Contestants in the sixth annual Reach for the Stars ~ National Rocket Competition had to build and launch their own solid-fuel powered rocket. The competitions were held in their area by schools, scouts, youth groups and Challenger Learning Centers. The closest average landing by parachute to a target after two launches wins the local event. Local winner’s results were then submitted to the national competition headquarters. This produced two national winners at each of the three levels. Information regarding the Competition and national winners’ celebration are at

Dean Taylor (age 12) won the honors with the Boy Scouts of Colorado with Troop 101 under Scout Leader, Nancy Ericson. Dr. Warren Layfield of the Colorado Springs Rocket Society (COSROCS) assisted. Dr. Layfield is a National Association of Rocketry senior member and was honored last year for his work in the Helping Kids Reach for the Stars program.

Addie Cramer (age 13) launched with her class at Palm Beach Day Academy in Palm Beach, Florida in a competition run by teacher Tom Sarko. This is the second time Mr. Sarko guided one of his students to a national win in the RFTS Rocket Competition. According to the Palm Beach Post, Sarko taught science at Palm Beach Day Academy for the past 30 years and has a keen interest in NASA and the Space Shuttle. He applied to be the first Teacher-in-Space as did Competition director, Jack Colpas.

A third national winner, Oscar Corona (age 13) competed at the Challenger Learning Center in Framingham, Massachusetts under the direction of Mary Liscombe and Evan Pagliuca  In a Competition that fosters the memory of the First Teacher in Space, Christa McAuliffe it is fitting that winners would be involved with the Centers that exist to “carry on the mission of the Challenger crew to inspire kids.” With help from Guidance Councilor Stephanie Miller, Oscar will receive his trophy at a celebration at Walsh Middle School in Framingham, Massachusetts.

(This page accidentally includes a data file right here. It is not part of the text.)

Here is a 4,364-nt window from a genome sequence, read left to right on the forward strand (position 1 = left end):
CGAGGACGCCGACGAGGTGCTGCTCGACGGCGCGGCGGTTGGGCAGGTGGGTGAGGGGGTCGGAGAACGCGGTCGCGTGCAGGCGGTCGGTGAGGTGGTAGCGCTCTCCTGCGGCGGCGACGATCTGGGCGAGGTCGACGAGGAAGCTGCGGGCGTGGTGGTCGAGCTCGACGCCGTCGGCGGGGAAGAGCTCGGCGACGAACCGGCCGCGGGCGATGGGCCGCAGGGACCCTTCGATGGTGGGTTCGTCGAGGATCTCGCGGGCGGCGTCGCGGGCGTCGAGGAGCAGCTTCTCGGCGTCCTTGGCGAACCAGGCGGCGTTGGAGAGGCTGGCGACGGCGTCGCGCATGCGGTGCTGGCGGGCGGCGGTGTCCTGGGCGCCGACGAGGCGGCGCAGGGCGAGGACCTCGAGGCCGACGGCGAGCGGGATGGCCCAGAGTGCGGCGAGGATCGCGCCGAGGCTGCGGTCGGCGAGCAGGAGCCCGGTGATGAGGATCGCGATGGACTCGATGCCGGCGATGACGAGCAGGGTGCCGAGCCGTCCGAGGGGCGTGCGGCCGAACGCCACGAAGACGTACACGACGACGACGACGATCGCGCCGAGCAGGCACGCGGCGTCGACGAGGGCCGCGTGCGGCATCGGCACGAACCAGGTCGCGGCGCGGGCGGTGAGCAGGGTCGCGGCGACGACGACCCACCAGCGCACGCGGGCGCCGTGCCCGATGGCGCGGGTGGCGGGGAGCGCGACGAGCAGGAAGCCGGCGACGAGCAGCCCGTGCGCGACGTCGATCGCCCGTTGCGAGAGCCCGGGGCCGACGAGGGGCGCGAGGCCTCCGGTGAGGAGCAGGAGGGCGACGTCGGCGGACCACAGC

Three other national winners, Steven Brooks, Eric Madrigal and Zachary Johnson, won the opportunity to receive trophies and launch their rockets at the US Astronaut Hall of Fame in Florida. They also celebrated with their families by visiting the Kennedy Space Center - Visitor Complex. They were awarded Space Shuttle Challenger commemorative coins by Astronaut Jerry Ross. Ross is a veteran of seven Space Shuttle missions and an incredible nine space walks.

Estes – the world leader in educational rocketry provided $1200 in prize money.  The money is provided to any competitor who wins the national event using Estes rocket supplies. Estes Educator, under the direction of Ann Grimm, offers free educational materials involving rocketry, STEM (Science, Technology, Engineering & Math) and aerospace education. The prize money is provided to help with travel expenses. Travel funding is crucial. These kids have earned the right to attend the national winners’ celebrations.

Space Camp, the US Space & Rocket Center, DNC Parks – Astronaut Hall of Fame / Kennedy Space Center - Visitor Complex, the Hampton Inn and Estes joined together to provide unforgettable memories for the winners of the annual Reach for the Stars ~ National Rocket Competition. Travel money and tickets plus discounted lodging and breakfast are being provided for the winners and their families. Competition co-director Kathy Colpas states, “Without the generosity of these companies, this winners’ celebration would not be possible.”

Jack and Kathy Colpas, co-directors of the Reach for the Stars ~ National Rocket Competition are retired public school educators. The goal of the competition is to give kids the unique educational experience of building and launching a solid-fuel powered rocket. The mission is to keep alive the memory of the first Teacher-in-Space, Christa McAuliffe. The program is designated as an Educational Outreach of the Christa McAuliffe Challenger Learning Center. For details go to
Source:Reach for the Stars